Mar. 17, 2000 Study Offers Hope for Patients With Age-Related Memory Loss and Disorders Such as Parkinson's and Schizophrenia
New Haven, Conn. -- Working memory loss can be reversed using a short-term drug regimen that produces long-lasting effects, a Yale study has found.
Results from this study led by Stacy Castner at Yale School of Medicine may ultimately lead to new treatment strategies for those who have lost working or short-term memory. The team's past studies suggest that long-term treatment with antipsychotic medications for diseases such as schizophrenia, decrease the number of D1 receptors in cortical neurons. D1 receptors are one of five known dopamine receptors, which control memory function.
Published in the March 17 issue of Science, results from this new study show that long-term treatment with antipsychotic drugs produces memory impairments when the treatment lasts over several months.
"We also found that the memory deficits produced by anti-psychotic drugs can be reversed by stimulating D1 receptors with a D1 agonist-a drug that stimulates mainly D1 receptors," said Castner, associate research scientist at Yale School of Medicine.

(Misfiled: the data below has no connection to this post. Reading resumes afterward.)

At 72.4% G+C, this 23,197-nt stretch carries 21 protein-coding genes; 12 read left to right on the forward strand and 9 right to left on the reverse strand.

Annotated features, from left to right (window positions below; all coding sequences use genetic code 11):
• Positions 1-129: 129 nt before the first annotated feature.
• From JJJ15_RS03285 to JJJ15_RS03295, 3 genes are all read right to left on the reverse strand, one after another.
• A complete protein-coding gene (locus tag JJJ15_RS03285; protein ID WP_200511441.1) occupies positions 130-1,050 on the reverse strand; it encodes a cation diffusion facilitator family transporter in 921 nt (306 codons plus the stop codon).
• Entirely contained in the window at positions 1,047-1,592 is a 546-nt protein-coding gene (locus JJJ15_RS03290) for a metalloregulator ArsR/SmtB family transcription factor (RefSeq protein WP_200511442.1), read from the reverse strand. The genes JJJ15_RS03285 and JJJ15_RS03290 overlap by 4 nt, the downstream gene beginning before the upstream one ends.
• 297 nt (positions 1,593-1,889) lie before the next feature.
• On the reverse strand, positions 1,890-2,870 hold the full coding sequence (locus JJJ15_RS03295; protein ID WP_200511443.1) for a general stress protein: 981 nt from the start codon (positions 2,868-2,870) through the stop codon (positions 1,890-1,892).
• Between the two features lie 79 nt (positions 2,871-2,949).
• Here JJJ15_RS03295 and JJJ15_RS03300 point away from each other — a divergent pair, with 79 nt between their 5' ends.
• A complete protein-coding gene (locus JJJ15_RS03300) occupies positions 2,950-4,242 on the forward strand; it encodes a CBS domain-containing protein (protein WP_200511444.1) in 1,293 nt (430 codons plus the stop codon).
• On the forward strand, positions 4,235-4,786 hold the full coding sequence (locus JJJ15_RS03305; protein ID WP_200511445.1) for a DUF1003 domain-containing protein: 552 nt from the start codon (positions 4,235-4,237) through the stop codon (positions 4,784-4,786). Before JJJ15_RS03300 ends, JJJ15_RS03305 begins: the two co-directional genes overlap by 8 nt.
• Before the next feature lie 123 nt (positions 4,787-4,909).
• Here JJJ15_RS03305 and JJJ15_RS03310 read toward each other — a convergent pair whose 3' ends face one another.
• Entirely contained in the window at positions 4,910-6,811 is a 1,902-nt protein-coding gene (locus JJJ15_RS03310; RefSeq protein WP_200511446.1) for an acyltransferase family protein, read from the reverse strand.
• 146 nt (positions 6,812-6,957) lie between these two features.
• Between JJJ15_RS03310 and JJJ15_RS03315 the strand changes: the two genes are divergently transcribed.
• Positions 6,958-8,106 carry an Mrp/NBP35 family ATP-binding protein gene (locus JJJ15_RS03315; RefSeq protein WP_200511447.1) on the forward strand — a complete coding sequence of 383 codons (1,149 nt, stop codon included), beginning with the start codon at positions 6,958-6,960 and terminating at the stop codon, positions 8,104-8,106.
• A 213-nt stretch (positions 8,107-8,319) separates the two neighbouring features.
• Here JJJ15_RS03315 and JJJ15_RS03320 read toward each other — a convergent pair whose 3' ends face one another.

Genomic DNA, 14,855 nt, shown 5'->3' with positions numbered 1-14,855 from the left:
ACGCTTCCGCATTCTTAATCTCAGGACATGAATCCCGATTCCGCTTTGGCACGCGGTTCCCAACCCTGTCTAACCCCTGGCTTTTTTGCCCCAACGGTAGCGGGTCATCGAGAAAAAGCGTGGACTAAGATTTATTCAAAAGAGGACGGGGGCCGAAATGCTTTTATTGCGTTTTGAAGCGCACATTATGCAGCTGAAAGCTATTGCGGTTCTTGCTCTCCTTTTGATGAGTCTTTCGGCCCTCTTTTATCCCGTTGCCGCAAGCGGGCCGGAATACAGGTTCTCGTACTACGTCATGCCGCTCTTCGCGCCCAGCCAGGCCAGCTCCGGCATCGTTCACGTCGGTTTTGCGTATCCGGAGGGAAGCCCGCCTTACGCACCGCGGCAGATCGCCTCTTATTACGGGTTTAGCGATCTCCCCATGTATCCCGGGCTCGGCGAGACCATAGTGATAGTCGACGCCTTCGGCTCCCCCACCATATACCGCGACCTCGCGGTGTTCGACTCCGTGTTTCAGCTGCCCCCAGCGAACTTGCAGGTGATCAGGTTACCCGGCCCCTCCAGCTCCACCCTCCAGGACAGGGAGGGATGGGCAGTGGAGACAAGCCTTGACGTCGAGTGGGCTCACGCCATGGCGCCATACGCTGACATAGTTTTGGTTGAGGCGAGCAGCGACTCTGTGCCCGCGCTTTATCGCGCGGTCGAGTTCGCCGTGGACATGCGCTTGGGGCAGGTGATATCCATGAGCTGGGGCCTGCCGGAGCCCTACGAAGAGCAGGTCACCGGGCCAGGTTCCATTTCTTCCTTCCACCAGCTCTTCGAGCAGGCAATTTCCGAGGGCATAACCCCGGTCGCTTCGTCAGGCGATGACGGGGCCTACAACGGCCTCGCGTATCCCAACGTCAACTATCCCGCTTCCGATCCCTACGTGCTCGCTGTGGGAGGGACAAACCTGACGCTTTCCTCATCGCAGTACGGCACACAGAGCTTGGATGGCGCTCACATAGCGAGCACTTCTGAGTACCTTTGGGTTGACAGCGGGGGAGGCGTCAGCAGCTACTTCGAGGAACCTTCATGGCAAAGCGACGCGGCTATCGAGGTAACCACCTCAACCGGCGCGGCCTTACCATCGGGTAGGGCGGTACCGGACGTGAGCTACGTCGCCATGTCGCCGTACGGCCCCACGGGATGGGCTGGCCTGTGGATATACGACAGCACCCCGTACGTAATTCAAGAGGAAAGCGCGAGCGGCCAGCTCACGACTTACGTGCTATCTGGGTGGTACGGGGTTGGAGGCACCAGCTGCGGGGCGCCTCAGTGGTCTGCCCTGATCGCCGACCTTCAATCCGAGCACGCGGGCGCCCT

The D1 agonist used in the study was ABT-431, an experimental and not yet available drug which effectively reversed memory loss in six primates. The improvements have been sustained for more than a year.
The return of short-term memory, which is often lost due to age and diseases such as schizophrenia and Parkinson's, is critical because short-term memory allows individuals to briefly hold information in mind while the knowledge is processed to determine an appropriate action.
It only took a relatively short treatment regimen of 25 days to get a positive effect, and it could be even shorter with the same effect, said Castner. The improvement in memory persisted for months and years after the last treatment, suggesting that the state of the circuitry involved in memory processing had been permanently or semi-permanently restored to a different level of sensitivity.
Castner's team included Patricia Goldman-Rakic and Graham V. Williams in the section of neurobiology at Yale School of Medicine. The research was supported by Hoechst Marion Rousell (now Aventis Pharmaceuticals); the National Institute of Mental Health; and the National Institute on Drug Abuse.
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